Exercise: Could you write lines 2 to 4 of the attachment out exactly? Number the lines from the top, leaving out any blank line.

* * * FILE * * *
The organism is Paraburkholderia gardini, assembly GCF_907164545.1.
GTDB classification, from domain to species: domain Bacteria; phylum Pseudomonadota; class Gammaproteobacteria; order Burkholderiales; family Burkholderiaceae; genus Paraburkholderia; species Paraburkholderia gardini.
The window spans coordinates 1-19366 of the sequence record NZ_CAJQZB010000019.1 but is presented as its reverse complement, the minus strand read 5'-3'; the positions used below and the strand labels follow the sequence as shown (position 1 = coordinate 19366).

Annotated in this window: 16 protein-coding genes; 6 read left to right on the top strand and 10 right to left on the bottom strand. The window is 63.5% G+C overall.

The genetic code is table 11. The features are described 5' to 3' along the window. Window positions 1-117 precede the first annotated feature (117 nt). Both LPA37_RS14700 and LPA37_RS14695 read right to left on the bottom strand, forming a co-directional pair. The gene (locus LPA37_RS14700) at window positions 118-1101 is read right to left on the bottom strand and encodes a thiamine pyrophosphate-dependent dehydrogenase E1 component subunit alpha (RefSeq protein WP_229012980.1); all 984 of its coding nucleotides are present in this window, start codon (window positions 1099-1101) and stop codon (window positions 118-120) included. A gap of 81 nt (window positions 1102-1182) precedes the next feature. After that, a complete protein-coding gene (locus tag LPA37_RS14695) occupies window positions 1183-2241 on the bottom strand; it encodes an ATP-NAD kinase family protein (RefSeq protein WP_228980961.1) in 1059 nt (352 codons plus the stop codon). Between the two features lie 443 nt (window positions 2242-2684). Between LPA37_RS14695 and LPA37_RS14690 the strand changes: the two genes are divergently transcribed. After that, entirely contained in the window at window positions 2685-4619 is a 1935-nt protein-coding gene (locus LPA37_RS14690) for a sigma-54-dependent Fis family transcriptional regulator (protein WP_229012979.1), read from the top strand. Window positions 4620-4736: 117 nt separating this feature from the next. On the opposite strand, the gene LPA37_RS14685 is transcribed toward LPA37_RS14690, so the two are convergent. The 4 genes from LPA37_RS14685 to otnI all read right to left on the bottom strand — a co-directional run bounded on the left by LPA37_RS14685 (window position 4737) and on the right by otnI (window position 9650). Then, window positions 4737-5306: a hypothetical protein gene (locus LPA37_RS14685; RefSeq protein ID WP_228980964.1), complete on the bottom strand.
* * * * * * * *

GTDB classification, from domain to species: domain Bacteria; phylum Pseudomonadota; class Gammaproteobacteria; order Burkholderiales; family Burkholderiaceae; genus Paraburkholderia; species Paraburkholderia gardini.
The window spans coordinates 1-19366 of the sequence record NZ_CAJQZB010000019.1 but is presented as its reverse complement, the minus strand read 5'-3'; the positions used below and the strand labels follow the sequence as shown (position 1 = coordinate 19366).

Annotated in this window: 16 protein-coding genes; 6 read left to right on the top strand and 10 right to left on the bottom strand. The window is 63.5% G+C overall.